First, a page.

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Fulani Herdsmen Killed 11 Christians, Wound Two, kidnap students in North-Central Nigeria – Source from Nigeria

JOS, Nigeria, February 19, 2021
(Nobelie News) Muslim Fulani
herdsmen shot four Christians to death
on Sunday (Feb. 14) in north-central
Nigeria, following the killing of seven
other Christians earlier in the month.
Muslim Fulani herdsmen ambushed the
four members of the Evangelical
Church Winning All (ECWA) at about 8
p.m. in Kwall District, Bassa County of
Plateau state, three of them near Ri-
Bakwa village and one in Zirshe village,
according to David Mali, spokesman
for the Irigwe Development Association
(IDA). The IDA unites the
predominantly Christian, ethnic Irigwe
of Plateau state.
“Irigwe nation has again been thrown
into the state of grief, heart-brokenness
following the unwarranted killing of
four of our Christian men by the Fulani
herdsmen at two villages of Kwall
District, Bassa LGA of Plateau state,”
Mali said in a press statement. “Four
of them from Rikwe-Chongu village
were ambushed along Ri-Bakwa axis
near Kpachudu, and three were killed
instantly while one sustained gunshot
injury. The other one from Zirshe
(Ntireku) was ambushed and killed
Mali identified the slain Christians as
Ezekiel Maja, 29; Emmanuel Agaba,
39; Moses Daburu, 26; and Kefas
Bulus David, 31. Wounded was Bitrus
Ezra, 42.
The herdsmen burned several houses
and food grains worth millions of naira
in Zirshe village, he said.
“Irigwe nation is our land, and no
amount of evil force can compel us to
relinquish it to those who hate us and
our Christian faith,” Mali said. “We are
known for resilience, and so we shall
remain till the end of age.”
Such unprovoked violence must be
stopped, and the Christian Irigwe’s
decision to be a peace-loving people
who will not retaliate should not be
taken as an act of cowardice, Mali
“In the same vein, we want to call with
a high tone on the authorities saddled
with the responsibility of protecting
lives and property to step up efforts in
ensuring that the needful is done in
terms of apprehending the culprits and
absolute justice served, so as to put an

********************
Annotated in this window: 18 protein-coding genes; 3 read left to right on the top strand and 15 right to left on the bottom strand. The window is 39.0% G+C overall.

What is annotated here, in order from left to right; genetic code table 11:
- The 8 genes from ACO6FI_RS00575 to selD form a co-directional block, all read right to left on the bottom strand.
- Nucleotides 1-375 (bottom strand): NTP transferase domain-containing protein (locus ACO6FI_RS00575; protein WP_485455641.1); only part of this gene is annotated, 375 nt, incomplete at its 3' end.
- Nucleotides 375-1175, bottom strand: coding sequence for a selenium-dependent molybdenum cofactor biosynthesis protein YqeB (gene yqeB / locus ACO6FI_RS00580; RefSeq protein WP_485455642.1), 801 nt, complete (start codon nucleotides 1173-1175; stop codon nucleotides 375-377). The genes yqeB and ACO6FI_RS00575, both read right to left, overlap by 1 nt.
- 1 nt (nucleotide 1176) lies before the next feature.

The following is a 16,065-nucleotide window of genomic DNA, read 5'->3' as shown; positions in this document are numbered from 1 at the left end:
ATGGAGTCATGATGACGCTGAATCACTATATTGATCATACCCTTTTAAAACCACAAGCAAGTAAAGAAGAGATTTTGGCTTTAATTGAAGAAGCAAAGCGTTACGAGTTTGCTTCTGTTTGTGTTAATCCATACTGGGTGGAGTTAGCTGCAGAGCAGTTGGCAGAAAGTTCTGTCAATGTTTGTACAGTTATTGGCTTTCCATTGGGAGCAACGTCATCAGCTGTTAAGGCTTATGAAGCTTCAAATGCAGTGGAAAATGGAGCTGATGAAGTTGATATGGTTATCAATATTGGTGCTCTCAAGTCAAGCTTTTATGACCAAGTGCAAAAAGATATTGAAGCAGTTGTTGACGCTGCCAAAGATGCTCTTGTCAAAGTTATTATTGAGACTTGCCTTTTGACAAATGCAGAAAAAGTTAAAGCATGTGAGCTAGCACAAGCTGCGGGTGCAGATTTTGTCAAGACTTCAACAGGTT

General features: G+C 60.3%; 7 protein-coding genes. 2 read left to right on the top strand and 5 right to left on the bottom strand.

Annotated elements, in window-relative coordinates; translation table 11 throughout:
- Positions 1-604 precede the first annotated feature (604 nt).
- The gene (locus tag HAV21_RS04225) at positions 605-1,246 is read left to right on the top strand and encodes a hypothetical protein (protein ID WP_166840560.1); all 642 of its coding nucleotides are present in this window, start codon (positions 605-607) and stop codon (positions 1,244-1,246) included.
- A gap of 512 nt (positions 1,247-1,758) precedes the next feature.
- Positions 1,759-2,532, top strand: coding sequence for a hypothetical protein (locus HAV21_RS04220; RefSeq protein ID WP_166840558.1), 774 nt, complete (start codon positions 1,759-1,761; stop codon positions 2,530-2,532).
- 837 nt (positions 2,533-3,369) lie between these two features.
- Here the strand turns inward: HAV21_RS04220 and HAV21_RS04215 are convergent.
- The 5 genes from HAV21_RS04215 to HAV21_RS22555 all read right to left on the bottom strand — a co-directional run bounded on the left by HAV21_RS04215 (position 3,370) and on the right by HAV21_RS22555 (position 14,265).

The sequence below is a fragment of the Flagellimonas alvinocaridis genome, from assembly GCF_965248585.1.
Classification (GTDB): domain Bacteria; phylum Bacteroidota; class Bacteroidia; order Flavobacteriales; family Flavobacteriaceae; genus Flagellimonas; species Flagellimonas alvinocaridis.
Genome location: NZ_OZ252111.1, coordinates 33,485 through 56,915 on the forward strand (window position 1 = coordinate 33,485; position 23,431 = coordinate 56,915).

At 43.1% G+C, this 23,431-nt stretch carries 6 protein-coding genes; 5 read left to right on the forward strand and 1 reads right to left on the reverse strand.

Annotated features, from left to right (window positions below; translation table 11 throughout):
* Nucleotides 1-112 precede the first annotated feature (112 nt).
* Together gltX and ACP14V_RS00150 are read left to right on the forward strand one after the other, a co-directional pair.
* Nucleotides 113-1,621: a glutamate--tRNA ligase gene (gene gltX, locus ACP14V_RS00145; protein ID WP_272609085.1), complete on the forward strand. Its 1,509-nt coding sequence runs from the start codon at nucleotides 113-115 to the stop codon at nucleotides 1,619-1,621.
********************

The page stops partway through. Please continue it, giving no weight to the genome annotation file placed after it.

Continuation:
end to all manners of destruction of
lives and property within Irigwe nation,”
he said.
The killings followed a Feb. 7 Fulani
herdsmen attack on Christians in the
villages of Kishosho and Zirshe in
southern Kaduna state’s Kauru County,
Mali said. Church elder Danlami
Sunday, 40, and four other Christians
were killed, he said. There are villages
called Zirshe in both Kaduna state and
Plateau state.
“This attack occurred around 7:30 p.m.
of Sunday, Feb. 7, where Fulani
Herdsmen in their numbers ambushed
and killed the harmless and innocuous
people of Kishosho and Zirshe
communities of Kauru LGA, Kaduna
state,” he said. “One sustained some
degrees of injury and has been
hospitalized. The five Christians were
killed at Kishosho and Zirshe villages.
The herdsmen also attacked Kigam
village and burned foods and grains.”
In Plateau state’s Miango area, in
Bassa County, Fulani herdsmen on
Feb. 2 ambushed and killed two
Christians on a road in Dudu village, he
said. Raphael Bawa, 39, was shot
dead, while Aga Mabo was shot in the
chest and later died at Enos hospital,
according to Mali.
“In recent times, Fulani herdsmen have
killed hundreds of our people, with
thousands displaced, houses razed
down and farmed crops destroyed,
leaving behind 200 orphans and
vulnerable children, as well as 50
women widowed,” he said.
In Niger state on Wednesday (Feb. 17),
gunmen attacked a boarding high
school for boys, killing a Christian
student and abducting 42 people,
sources said.
Benjamin Habila was killed in the
attack on the Government Science
College, Kagara town in Rafi County, an
area resident said.
“A Christian student, Benjamin Habila,
was shot dead by the bandits as he